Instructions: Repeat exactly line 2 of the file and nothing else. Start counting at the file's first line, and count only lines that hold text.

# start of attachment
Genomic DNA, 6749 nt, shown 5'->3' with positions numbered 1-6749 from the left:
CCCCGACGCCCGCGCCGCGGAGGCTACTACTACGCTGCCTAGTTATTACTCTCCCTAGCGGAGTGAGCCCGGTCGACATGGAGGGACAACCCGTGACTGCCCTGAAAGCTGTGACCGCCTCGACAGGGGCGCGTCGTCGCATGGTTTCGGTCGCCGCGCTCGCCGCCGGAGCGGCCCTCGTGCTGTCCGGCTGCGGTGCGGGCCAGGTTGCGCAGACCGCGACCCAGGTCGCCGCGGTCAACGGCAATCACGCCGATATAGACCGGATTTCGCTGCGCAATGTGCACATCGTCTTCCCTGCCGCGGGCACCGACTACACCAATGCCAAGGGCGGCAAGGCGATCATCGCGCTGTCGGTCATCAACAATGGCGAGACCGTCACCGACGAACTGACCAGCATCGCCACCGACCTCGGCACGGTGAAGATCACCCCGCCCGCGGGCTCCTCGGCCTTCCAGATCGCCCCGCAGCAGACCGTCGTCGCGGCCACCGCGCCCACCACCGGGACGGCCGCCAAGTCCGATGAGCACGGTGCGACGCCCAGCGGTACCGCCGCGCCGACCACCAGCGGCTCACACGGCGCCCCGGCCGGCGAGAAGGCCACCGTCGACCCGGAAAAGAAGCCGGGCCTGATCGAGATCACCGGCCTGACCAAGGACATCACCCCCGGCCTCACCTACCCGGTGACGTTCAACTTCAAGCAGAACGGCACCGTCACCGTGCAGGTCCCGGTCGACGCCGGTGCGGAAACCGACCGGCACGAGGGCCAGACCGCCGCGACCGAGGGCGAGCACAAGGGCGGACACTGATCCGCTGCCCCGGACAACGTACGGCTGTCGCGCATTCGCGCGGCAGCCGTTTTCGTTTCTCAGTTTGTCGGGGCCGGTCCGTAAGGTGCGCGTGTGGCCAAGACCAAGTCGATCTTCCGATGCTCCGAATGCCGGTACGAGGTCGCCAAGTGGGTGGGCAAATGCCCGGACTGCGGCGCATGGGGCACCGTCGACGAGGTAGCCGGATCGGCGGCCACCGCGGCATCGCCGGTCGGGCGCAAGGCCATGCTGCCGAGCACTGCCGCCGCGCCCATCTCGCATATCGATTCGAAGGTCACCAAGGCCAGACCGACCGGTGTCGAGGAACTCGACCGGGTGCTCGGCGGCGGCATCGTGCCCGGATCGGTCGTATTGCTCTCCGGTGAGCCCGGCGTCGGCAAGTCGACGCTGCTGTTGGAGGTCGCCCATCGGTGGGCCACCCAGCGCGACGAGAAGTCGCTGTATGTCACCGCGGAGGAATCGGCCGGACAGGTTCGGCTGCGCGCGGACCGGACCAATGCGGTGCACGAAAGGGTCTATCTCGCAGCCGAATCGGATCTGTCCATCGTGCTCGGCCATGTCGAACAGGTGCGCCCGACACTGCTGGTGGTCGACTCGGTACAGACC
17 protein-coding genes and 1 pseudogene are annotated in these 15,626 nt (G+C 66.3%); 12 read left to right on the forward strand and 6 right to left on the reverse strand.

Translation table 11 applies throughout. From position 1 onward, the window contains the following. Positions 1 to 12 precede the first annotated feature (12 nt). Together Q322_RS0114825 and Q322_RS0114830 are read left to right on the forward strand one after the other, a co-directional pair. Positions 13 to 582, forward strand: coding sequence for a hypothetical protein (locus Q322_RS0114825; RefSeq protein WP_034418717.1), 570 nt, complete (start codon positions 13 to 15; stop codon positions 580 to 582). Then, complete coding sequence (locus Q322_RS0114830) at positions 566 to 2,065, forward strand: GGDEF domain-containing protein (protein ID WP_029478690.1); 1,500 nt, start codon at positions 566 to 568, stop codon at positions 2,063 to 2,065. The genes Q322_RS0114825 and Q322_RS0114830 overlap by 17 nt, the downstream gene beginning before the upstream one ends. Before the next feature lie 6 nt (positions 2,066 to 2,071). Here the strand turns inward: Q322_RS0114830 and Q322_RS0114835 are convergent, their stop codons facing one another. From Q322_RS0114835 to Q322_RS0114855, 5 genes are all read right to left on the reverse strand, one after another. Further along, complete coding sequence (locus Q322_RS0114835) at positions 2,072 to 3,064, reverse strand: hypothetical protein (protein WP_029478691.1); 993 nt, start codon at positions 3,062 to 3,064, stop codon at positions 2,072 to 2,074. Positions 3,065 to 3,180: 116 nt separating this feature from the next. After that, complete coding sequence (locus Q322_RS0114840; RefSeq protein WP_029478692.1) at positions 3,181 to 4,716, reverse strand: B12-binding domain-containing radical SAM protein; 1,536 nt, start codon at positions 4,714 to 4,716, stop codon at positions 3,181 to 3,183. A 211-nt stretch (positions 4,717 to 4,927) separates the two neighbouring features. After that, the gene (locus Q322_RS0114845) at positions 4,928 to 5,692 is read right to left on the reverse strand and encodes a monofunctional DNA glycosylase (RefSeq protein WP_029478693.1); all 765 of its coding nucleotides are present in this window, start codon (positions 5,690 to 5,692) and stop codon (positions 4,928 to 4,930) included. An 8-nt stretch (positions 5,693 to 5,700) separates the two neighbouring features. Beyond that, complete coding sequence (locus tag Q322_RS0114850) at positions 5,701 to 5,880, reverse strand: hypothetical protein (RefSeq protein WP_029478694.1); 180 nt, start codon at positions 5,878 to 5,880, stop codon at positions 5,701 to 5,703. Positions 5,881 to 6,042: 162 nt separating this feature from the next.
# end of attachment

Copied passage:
CCCCGACGCCCGCGCCGCGGAGGCTACTACTACGCTGCCTAGTTATTACTCTCCCTAGCGGAGTGAGCCCGGTCGACATGGAGGGACAACCCGTGACTGCCCTGAAAGCTGTGACCGCCTCGACAGGGGCGCGTCGTCGCATGGTTTCGGTCGCCGCGCTCGCCGCCGGAGCGGCCCTCGTGCTGTCCGGCTGCGGTGCGGGCCAGGTTGCGCAGACCGCGACCCAGGTCGCCGCGGTCAACGGCAATCACGCCGATATAGACCGGATTTCGCTGCGCAATGTGCACATCGTCTTCCCTGCCGCGGGCACCGACTACACCAATGCCAAGGGCGGCAAGGCGATCATCGCGCTGTCGGTCATCAACAATGGCGAGACCGTCACCGACGAACTGACCAGCATCGCCACCGACCTCGGCACGGTGAAGATCACCCCGCCCGCGGGCTCCTCGGCCTTCCAGATCGCCCCGCAGCAGACCGTCGTCGCGGCCACCGCGCCCACCACCGGGACGGCCGCCAAGTCCGATGAGCACGGTGCGACGCCCAGCGGTACCGCCGCGCCGACCACCAGCGGCTCACACGGCGCCCCGGCCGGCGAGAAGGCCACCGTCGACCCGGAAAAGAAGCCGGGCCTGATCGAGATCACCGGCCTGACCAAGGACATCACCCCCGGCCTCACCTACCCGGTGACGTTCAACTTCAAGCAGAACGGCACCGTCACCGTGCAGGTCCCGGTCGACGCCGGTGCGGAAACCGACCGGCACGAGGGCCAGACCGCCGCGACCGAGGGCGAGCACAAGGGCGGACACTGATCCGCTGCCCCGGACAACGTACGGCTGTCGCGCATTCGCGCGGCAGCCGTTTTCGTTTCTCAGTTTGTCGGGGCCGGTCCGTAAGGTGCGCGTGTGGCCAAGACCAAGTCGATCTTCCGATGCTCCGAATGCCGGTACGAGGTCGCCAAGTGGGTGGGCAAATGCCCGGACTGCGGCGCATGGGGCACCGTCGACGAGGTAGCCGGATCGGCGGCCACCGCGGCATCGCCGGTCGGGCGCAAGGCCATGCTGCCGAGCACTGCCGCCGCGCCCATCTCGCATATCGATTCGAAGGTCACCAAGGCCAGACCGACCGGTGTCGAGGAACTCGACCGGGTGCTCGGCGGCGGCATCGTGCCCGGATCGGTCGTATTGCTCTCCGGTGAGCCCGGCGTCGGCAAGTCGACGCTGCTGTTGGAGGTCGCCCATCGGTGGGCCACCCAGCGCGACGAGAAGTCGCTGTATGTCACCGCGGAGGAATCGGCCGGACAGGTTCGGCTGCGCGCGGACCGGACCAATGCGGTGCACGAAAGGGTCTATCTCGCAGCCGAATCGGATCTGTCCATCGTGCTCGGCCATGTCGAACAGGTGCGCCCGACACTGCTGGTGGTCGACTCGGTACAGACC